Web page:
While Massachusetts has the highest population of nurses in the nation (over 82,000 RNs licensed by the state), we are experiencing a serious shortage of nurses willing to work at the hospital bedside. A recent survey of Massachusetts nurses found that while 81% were working in nursing, only 46% (an estimated 37,000) are working at the hospital bedside, and more than half of those nurses are working part time.

According to Julie Pinkham, executive director of the MNA, "The current shortage of nurses was created by the bad policies of the health care industry and made worse by consistent mistreatment of its nursing staff over the last 15 years. Nurses are just plain tired of being taken advantage of."

Throughout the 1990s, hospitals laid off thousands of nurses and/or replaced them with unlicensed personnel in an attempt to cut costs under managed care. Also, under managed care, only the sickest patients made it into the hospital. Nurses at the bedside saw their patient assignments increase while their patients were sicker, requiring more intensive nursing care. At many hospitals, managers compensated for inadequate staffing levels by using mandatory overtime as a mechanism for staffing their facilities.

Not only did these conditions impact nurses, those who suffer most under current conditions are patients. A number of recent studies, including one published this May in the New England Journal of Medicine and a more recent report by the Joint Commission on the Accreditation of Hospitals, shows that inadequate RN staffing is causing serious harm to patients, including increases in complications, an increase in medical errors and thousands of patient deaths each year.

A recent national survey of nurses by the federal government found that nurses have the lowest job satisfaction of any employee group surveyed by the government. Staff nurses in hospitals and in nursing homes has the lowest job satisfaction of all, which is due to poor working conditions and low pay.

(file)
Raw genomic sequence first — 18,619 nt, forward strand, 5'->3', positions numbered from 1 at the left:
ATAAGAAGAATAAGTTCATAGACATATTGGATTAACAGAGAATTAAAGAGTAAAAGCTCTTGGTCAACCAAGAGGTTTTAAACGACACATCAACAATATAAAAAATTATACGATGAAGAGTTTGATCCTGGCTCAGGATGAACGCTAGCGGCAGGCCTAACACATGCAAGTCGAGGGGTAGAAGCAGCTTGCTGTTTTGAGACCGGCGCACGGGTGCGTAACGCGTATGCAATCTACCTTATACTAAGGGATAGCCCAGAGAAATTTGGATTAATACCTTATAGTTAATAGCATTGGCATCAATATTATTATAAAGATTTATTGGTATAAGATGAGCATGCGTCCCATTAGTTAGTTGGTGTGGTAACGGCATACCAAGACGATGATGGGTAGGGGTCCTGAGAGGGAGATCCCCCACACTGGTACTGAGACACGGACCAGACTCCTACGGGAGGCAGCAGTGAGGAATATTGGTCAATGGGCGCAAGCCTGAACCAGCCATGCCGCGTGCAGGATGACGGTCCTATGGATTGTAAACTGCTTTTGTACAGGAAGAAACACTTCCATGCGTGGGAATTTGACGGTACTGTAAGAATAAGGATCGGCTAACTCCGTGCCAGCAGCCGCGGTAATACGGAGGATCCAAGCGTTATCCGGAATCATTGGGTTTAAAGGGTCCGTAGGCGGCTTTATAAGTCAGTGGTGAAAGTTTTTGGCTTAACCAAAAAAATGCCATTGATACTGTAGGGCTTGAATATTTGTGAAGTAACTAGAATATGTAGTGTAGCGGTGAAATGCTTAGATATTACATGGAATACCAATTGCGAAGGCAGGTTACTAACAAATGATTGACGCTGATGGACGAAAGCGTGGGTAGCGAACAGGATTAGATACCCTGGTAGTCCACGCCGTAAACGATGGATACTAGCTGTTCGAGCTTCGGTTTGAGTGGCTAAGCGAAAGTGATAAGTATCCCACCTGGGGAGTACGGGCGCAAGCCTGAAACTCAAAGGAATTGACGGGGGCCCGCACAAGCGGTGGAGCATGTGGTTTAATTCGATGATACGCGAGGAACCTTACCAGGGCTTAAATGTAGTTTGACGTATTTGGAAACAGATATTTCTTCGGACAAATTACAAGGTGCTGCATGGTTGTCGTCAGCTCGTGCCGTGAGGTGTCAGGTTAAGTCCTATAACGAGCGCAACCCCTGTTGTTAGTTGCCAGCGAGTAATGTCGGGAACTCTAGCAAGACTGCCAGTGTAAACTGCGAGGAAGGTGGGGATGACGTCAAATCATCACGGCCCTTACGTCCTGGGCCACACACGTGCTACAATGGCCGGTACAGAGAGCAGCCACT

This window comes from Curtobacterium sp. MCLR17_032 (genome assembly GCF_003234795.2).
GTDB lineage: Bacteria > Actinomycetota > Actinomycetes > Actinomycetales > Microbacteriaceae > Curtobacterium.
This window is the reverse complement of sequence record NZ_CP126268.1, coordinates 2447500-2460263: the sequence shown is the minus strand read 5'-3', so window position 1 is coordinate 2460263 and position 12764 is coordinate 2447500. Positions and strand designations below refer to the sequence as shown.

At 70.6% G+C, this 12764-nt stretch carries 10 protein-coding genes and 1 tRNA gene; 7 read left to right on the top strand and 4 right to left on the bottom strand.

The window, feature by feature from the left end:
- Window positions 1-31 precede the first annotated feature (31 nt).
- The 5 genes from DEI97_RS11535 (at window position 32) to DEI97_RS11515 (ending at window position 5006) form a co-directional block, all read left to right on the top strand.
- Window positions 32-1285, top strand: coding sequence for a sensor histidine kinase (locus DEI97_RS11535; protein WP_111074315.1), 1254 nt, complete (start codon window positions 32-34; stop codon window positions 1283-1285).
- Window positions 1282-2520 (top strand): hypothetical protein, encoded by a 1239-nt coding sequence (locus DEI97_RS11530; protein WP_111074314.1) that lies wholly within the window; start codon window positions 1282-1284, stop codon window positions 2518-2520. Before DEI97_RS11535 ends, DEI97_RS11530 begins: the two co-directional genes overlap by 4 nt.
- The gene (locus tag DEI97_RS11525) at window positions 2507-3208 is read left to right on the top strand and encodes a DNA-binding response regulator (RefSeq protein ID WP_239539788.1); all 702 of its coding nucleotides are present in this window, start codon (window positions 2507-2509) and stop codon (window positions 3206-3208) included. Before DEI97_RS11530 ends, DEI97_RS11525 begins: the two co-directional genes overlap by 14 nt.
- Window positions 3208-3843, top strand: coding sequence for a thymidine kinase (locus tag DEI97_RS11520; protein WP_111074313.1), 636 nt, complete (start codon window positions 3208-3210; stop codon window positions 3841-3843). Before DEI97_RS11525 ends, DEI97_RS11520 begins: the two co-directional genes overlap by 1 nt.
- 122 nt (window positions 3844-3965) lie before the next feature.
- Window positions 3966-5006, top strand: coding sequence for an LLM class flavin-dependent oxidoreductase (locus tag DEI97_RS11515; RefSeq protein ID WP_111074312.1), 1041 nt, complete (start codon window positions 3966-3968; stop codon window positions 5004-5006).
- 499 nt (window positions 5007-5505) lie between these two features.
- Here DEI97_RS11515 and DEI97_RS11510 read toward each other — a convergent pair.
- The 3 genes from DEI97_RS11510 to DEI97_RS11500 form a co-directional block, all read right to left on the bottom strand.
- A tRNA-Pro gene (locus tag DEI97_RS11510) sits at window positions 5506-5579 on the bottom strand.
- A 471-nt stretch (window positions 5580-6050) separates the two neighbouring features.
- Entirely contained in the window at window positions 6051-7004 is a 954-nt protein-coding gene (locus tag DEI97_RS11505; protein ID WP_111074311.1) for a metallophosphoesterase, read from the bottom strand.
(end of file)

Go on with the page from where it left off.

Nursing is also one of the most dangerous professions. Nurses and nurses aides have the highest claims rate for back injuries of any profession. The injury and illness rate for nurses and other health care personnel surpasses that of mining. Nurses and other health care personnel are three times more likely than the general public to contract Hepatitis C, and nurses suffer assaults and workplace violence on a par with police officers and prison guards.

To address the issue of poor working conditions and dangerous staffing levels, nurses are turning to the legislature and fighting for passage of legislation similar to what was recently passed in California, which would regulate RN-to-patient ratios. The regulation of nurse staffing is essential to retaining the current workforce, and to enticing those that have left the bedside to return.

"Unless and until the RN-to-patient ratio legislation is passed and working conditions throughout the state’s hospitals are improved, the wages for the nurse willing to work in this environment (which have been stagnant for more than a decade) must be addressed immediately."